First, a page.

The rampage carried out one year ago today by a deranged Virginia Tech student who slipped through the mental health system has changed how American colleges reach out to troubled students.
Administrators are pushing students harder to get help, looking more aggressively for signs of trouble, and urging faculty to speak up when they have concerns. Counselors say the changes are sending even more students their way, which is both welcome and a challenge, given that many still lack the resources to handle their growing workloads.
Behind those changes, colleges have edged away in the last year from decades-old practices that made student privacy paramount. Now, they are more likely to err on the side of sharing information–with the police, for instance, and with parents–if there is any possible threat to community safety. But even some who say the changes are appropriate worry that this trend could discourage students from seeking treatment.
Concerns also linger that the response to shooters such as Seung-Hui Cho at Virginia Tech and Steven Kazmierczak, who killed five others at Northern Illinois University this past February, has focused excessively on boosting the capacity of campus police to respond to rare, terrible events. Such reforms might be worthwhile, but they don’t address how to prevent such a tragedy in the first place.
It was last April 16, just after 7 a.m., that Cho killed two students in a Virginia Tech dormitory, the start of a shooting spree that continued in a classroom building and eventually claimed 33 lives, including his own.
Cho’s behavior and writing had alarmed professors and administrators, as well as the campus police, and he was put through a commitment hearing where he was found to be potentially dangerous. But when an off-campus psychiatrist sent him back to the school for outpatient treatment, there was no follow-up to ensure he got it.
People who work every day in the campus mental health field–counselors, lawyers, advocates, and students at colleges around the country–put the changes they have seen since the Virginia Tech shootings into three broad categories: identifying troubled students, rethinking privacy, and overcoming stigmas.
Identifying troubled students
Faculty are speaking up more about students who worry them. That’s accelerating a trend of more demand for mental health services that was already under way before the Virginia Tech shootings.
Professors “have a really heightened level of fear and concern from the behavior that goes on around them,” said Ben Locke, assistant director of the counseling center at Penn State University.
David Wallace, director of counseling at the University of Central Florida, said instructors are paying closer attention to violent material in writing assignments–warning bells that had worried Cho’s professors.
“Now people are wondering, ‘Is this something that could be more ominous?'” he said. “Are we talking about the Stephen Kings of the future, or about somebody who’s seriously thinking about doing something harmful?”
Mississippi State and the University of Kentucky are among the schools creating teams involving people such as resident advisers, teachers, administrators, and campus police to try to identify troubled students. Others, including Virginia Tech, that already used such “care” teams have added another layer to deal with those identified as potentially threatening.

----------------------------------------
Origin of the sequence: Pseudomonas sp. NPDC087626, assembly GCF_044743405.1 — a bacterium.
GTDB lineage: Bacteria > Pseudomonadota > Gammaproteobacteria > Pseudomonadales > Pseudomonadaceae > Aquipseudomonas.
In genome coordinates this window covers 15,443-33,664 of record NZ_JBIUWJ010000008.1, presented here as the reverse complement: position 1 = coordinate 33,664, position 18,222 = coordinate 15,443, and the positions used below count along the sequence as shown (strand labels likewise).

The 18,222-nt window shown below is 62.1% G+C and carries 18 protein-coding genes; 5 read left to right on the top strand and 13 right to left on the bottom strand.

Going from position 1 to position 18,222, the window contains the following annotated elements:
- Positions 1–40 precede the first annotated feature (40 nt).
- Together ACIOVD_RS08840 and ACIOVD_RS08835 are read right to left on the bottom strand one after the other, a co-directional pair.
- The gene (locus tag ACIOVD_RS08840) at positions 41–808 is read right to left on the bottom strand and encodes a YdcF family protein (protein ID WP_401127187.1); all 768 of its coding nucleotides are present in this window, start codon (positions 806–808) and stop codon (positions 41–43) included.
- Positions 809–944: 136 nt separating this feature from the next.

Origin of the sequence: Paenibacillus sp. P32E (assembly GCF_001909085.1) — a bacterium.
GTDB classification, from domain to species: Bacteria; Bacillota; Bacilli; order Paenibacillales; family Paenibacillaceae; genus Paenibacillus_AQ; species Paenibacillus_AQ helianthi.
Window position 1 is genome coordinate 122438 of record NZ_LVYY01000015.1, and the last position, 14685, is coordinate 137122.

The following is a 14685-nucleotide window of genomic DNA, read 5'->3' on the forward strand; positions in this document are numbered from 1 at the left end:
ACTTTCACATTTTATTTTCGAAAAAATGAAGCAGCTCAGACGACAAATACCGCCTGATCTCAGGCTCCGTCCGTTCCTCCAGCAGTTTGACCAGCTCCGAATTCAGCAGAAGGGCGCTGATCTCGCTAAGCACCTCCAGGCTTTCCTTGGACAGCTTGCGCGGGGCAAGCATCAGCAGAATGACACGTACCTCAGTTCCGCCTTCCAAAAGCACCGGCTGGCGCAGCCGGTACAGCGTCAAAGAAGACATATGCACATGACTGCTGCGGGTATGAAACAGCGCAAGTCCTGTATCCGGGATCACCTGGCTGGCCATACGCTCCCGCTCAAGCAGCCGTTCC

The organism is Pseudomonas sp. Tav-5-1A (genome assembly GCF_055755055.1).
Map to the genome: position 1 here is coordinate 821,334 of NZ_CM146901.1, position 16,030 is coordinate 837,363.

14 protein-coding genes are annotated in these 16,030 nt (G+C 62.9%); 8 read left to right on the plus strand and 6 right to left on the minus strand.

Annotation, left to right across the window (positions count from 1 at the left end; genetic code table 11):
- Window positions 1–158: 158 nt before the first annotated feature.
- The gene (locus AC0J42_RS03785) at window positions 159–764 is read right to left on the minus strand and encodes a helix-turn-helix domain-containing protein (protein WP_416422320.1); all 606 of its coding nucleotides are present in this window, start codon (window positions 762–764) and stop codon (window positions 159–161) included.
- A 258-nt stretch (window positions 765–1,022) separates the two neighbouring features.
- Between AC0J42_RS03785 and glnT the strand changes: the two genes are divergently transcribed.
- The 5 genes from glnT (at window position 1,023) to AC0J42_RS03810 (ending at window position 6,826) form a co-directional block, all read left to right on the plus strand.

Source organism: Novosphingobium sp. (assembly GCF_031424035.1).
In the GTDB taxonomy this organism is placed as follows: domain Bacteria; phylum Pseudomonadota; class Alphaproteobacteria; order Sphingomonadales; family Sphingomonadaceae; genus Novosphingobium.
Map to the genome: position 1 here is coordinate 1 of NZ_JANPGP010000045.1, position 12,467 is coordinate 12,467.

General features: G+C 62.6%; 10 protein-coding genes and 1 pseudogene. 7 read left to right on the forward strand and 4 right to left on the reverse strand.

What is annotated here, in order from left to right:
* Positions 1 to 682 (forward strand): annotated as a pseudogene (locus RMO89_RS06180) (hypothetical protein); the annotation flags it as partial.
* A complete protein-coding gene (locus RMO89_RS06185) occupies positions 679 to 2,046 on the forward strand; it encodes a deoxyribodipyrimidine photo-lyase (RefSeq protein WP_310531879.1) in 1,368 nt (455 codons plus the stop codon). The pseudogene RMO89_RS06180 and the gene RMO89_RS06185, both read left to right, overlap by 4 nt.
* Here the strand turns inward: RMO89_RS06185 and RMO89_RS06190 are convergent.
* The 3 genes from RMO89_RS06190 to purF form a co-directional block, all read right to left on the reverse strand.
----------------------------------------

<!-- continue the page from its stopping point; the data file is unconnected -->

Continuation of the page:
“People who have been really depressed and are thinking about hurting themselves, these folks I think are coming to our attention a little bit earlier,” said Keith Anderson, staff psychologist at Rensselaer Polytechnic Institute. “Because it’s been a kind of national awakening, we have a sense of hope people will refer folks before something gets out of control.”
The downside is that officials might be hypersensitive to any eccentricity. Says Susan Davis, an attorney who works in student affairs at the University of Virginia: “There’s no question there’s some hysteria and there’s some things we don’t need to see.”
That’s a problem, because counseling centers already had their hands full. A survey last fall by the Association for University and College Counseling Center Directors found colleges on average have just one counseling staffer for every 1,941 students. Those ratios could decline, given that some colleges are adding staff–Virginia Tech has added four, with plans for three more–but in many states the ratios are still well above the nationally recommended guideline of one counselor per 1,500 students.
Meanwhile, a recent MTV/Associated Press survey found 12 percent of college students believed “life was not worth living” at least sometimes. About 10 percent have considered suicide in the last 12 months, according to the American College Health Association, and more than 1,000 commit suicide annually.
“At Wake Forest, every year we see more people, every year the demand increases,” said Marianne Schubert, director of the university’s counseling center. But, “I don’t think people are being paranoid. I think given the circumstances of what has happened [at Virginia Tech] and the culture and society we live in, I think it’s appropriate.”
In Virginia, a measure signed into law April 9 by Gov. Tim Kaine requires colleges to bring parents into the loop when dependent students might be a danger to themselves or others. Even before Virginia Tech, Cornell University had begun treating students as dependents of their parents unless told otherwise–an aggressive legal strategy that gives the school more leeway to contact parents with their concerns, without the students’ permission.